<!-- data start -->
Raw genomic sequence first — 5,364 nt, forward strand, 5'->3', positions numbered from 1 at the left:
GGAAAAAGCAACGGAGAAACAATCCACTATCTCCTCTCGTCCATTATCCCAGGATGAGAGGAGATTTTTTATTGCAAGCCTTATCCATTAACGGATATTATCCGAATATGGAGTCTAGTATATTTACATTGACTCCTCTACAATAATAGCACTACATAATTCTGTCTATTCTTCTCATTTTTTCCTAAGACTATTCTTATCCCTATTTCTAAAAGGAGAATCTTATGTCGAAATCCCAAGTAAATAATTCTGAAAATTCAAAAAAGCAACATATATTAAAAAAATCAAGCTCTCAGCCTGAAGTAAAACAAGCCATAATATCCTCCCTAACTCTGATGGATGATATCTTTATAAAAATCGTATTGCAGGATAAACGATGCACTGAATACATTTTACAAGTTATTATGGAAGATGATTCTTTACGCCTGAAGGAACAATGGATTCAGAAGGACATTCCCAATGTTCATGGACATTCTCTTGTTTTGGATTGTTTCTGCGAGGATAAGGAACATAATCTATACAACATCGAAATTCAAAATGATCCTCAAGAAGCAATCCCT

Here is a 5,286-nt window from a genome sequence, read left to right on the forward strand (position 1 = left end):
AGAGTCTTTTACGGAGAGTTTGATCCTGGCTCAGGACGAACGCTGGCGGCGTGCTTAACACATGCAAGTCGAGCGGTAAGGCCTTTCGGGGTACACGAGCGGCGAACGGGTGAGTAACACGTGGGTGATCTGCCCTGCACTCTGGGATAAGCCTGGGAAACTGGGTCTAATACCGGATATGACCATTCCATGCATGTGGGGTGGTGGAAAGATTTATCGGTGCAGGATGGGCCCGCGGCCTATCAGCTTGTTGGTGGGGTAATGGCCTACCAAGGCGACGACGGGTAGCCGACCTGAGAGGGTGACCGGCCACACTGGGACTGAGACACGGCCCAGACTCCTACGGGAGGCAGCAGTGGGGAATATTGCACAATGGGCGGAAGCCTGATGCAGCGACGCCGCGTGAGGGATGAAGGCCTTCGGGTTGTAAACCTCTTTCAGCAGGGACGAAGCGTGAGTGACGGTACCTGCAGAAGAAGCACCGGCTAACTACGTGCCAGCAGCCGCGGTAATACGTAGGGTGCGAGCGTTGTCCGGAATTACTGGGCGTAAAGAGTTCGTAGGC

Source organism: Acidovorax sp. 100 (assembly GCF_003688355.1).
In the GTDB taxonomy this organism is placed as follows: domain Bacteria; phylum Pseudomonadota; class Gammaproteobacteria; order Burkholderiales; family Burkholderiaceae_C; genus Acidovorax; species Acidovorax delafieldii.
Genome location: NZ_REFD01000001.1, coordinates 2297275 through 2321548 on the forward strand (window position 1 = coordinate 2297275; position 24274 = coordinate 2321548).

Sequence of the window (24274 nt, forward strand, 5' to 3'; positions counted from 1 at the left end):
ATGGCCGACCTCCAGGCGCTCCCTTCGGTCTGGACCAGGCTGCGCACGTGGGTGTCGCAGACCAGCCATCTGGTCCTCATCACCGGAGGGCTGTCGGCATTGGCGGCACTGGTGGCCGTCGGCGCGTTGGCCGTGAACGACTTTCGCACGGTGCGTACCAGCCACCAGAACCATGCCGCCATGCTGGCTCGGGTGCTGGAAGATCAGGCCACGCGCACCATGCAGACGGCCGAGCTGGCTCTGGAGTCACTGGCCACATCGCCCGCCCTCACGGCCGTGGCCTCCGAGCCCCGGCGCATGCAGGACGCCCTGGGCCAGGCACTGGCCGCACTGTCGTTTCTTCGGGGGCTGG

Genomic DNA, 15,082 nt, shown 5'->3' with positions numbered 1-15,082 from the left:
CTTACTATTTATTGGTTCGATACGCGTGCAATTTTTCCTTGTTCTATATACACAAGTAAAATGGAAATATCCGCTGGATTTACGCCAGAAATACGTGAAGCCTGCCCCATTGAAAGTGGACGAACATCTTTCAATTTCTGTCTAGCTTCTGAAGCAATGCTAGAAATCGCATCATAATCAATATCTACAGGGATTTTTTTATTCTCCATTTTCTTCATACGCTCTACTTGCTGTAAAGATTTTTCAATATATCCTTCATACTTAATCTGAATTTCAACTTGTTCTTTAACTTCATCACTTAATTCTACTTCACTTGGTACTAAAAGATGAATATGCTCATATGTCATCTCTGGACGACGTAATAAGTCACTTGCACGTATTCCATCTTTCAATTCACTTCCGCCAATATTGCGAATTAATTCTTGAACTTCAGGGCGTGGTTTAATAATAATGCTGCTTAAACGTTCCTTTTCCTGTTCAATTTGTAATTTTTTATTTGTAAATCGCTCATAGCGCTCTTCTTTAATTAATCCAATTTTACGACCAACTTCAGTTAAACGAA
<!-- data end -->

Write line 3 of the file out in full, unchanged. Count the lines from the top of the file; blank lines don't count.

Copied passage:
Here is a 5,286-nt window from a genome sequence, read left to right on the forward strand (position 1 = left end):